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Juste v. Embassy of Haita

United States District Court, D. South Carolina

February 24, 2017

Andre Juste, #078-367-619, Plaintiff,
v.
Embassy of Haiti, Todd L. Tyon, Jeffery L Crane, Michael T. Phillips, Payman Juanita, William J. Hochul, Jr., Gail Y. Mitchell, Agent Martinez, Defendants.

          REPORT AND RECOMMENDATION

          Thomas E. Rogers, III United States Magistrate Judge.

         This is a civil rights action filed by a pro se litigant who indicates that he is an immigration detainee.[1] Because Plaintiff cannot leave the facility where he is detained on his own, in the event that a limitations issue arises, Plaintiff shall have the benefit of the holding in Houston v. Lack, 487 U.S. 266 (1988) (prisoner's pleading was filed at the moment of delivery to prison authorities for forwarding to District Court). Under Local Civil Rule 73.02(B)(2) of the United States District Court for the District of South Carolina, pretrial proceedings in this action have been referred to the assigned United States Magistrate Judge.

         STANDARD OF REVIEW

         Under established local procedure in this judicial district, a careful review has been made of Plaintiff's pro se complaint filed in this case. This review has been conducted pursuant to the procedural provisions of 28 U.S.C. § 1915 and in light of the following precedents: Denton v. Hernandez, 504 U.S. 25 (1992); Neitzke v. Williams, 490 U.S. 319, 324-25 (1989); Haines v. Kerner, 404 U.S. 519 (1972); Nasim v. Warden, Md. House of Corr., 64 F.3d 951 (4th Cir. 1995); Gordon v. Leeke, 574 F.2d 1147 (4th Cir. 1978).

         This complaint has been filed pursuant to 28 U.S.C. § 1915, which permits an indigent litigant to commence an action in federal court without prepaying the administrative costs of proceeding with the lawsuit. To protect against possible abuses of this privilege, the statute allows a district court to dismiss the case upon a finding that the action “fails to state a claim on which relief may be granted, ” “is frivolous or malicious, ” or “seeks monetary relief against a defendant who is immune from such relief.” 28 U.S.C. § 1915(e)(2)(B). A finding of frivolity can be made where the complaint “lacks an arguable basis either in law or in fact.” Denton v. Hernandez, 504 U.S. at 31. Under § 1915(e)(2)(B), a claim based on a meritless legal theory may be dismissed sua sponte. Neitzke v. Williams, 490 U.S. 319 (1989).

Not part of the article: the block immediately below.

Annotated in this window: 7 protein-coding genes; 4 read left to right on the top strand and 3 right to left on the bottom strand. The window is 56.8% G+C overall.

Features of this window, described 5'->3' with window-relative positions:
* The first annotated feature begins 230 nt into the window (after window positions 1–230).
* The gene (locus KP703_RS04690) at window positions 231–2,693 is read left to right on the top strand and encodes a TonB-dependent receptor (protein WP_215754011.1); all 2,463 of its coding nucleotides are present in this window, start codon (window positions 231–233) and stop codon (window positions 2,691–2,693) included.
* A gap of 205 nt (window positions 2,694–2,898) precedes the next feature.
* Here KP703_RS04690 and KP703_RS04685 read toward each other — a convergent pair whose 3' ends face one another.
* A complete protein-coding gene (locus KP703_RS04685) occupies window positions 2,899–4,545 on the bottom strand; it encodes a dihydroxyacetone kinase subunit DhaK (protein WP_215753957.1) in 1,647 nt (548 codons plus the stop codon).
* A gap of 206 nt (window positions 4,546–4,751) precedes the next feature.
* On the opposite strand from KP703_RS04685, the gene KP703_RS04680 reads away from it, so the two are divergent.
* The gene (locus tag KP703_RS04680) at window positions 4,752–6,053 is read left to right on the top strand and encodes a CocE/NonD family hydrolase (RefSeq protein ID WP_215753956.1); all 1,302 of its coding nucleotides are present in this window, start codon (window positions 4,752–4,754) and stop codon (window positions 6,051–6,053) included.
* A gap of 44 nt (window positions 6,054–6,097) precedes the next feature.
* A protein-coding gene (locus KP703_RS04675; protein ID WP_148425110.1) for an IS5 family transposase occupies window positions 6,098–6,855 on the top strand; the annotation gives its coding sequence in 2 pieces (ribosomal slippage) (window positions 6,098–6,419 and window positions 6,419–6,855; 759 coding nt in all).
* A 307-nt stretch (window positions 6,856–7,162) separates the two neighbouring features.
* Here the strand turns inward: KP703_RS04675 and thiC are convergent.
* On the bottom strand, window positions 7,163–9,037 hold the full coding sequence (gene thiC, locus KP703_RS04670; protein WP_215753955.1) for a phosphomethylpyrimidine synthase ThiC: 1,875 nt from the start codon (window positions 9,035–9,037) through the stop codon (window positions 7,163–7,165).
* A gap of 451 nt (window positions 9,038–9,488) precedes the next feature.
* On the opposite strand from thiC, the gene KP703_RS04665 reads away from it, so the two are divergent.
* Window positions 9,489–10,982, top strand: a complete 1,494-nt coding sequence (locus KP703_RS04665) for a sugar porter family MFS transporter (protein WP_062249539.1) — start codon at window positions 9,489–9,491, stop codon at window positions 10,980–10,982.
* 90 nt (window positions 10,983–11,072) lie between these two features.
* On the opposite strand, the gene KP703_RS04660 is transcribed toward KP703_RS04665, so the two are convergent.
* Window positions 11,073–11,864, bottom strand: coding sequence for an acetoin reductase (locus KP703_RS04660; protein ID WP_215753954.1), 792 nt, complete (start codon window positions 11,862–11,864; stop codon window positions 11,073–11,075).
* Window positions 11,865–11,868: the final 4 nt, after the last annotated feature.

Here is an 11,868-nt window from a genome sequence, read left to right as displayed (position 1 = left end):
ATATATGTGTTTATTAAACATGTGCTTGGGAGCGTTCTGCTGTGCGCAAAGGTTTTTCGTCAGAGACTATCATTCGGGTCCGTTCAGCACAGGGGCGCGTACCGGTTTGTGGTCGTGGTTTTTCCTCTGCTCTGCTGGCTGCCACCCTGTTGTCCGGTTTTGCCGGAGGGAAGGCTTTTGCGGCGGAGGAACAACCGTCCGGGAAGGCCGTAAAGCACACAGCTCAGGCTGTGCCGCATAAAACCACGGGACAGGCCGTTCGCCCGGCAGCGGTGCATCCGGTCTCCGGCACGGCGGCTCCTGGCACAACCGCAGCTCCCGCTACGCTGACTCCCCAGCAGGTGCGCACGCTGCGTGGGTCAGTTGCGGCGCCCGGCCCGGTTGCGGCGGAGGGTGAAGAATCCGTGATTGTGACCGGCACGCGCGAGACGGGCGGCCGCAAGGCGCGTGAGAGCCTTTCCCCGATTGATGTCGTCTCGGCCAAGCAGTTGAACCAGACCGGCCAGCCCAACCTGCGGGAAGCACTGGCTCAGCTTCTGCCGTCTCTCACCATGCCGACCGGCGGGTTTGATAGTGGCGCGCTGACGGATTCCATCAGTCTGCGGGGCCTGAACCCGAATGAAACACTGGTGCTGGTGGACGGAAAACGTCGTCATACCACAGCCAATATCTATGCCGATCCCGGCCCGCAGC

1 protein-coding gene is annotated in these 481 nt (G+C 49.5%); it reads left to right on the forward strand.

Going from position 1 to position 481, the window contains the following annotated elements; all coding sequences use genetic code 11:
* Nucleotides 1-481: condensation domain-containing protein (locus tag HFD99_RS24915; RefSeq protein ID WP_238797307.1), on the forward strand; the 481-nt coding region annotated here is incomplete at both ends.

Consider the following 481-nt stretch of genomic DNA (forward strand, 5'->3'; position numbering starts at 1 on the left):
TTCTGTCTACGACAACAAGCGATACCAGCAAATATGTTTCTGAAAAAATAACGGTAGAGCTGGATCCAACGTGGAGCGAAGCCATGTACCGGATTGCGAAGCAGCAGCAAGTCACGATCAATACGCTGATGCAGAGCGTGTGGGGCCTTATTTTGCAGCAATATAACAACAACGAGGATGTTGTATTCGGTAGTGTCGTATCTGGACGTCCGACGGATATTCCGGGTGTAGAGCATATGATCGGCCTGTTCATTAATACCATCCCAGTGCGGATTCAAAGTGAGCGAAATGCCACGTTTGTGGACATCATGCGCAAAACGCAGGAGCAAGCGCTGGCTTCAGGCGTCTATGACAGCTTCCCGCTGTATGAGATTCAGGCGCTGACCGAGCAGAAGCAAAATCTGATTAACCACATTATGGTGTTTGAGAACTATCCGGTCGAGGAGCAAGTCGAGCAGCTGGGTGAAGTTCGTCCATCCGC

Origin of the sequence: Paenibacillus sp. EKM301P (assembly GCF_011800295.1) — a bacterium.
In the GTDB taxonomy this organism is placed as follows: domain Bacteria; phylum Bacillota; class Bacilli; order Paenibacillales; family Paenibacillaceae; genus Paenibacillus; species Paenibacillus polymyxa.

This court is required to liberally construe pro se complaints. Erickson v. Pardus, 551 U.S. 89, 94 (2007). Such pro se complaints are held to a less stringent standard than those drafted by attorneys. Id.; Gordon v. Leeke, 574 F.2d 1147, 1151 (4th Cir. 1978). Even under this less stringent standard, however, the pro se complaint may be subject to summary dismissal. The mandated liberal construction afforded to pro se pleadings means that if the court can reasonably read the pleadings to state a valid claim on which plaintiff could prevail, it should do so, but a district court may not rewrite a complaint to include claims that were never presented, construct the plaintiff's legal arguments for him, or conjure up questions never squarely presented to the court. Beaudett v. City of Hampton, 775 F.2d 1274, 1278 (4th Cir. 1985); Small v. Endicott, 998 F.2d 411 (7th Cir. 1993); Barnett v. Hargett, 174 F.3d 1128 (10th Cir. 1999). The requirement of liberal construction does not mean that the Court can ignore a clear failure in the pleading to allege facts which set forth a claim currently cognizable in a federal district court. Weller v. Dep't of Soc. Servs., 901 F.2d 387, 390-91 (4th Cir.1990) (The “special judicial solicitude” with which a [court] should view such pro se complaints does not transform the court into an advocate.).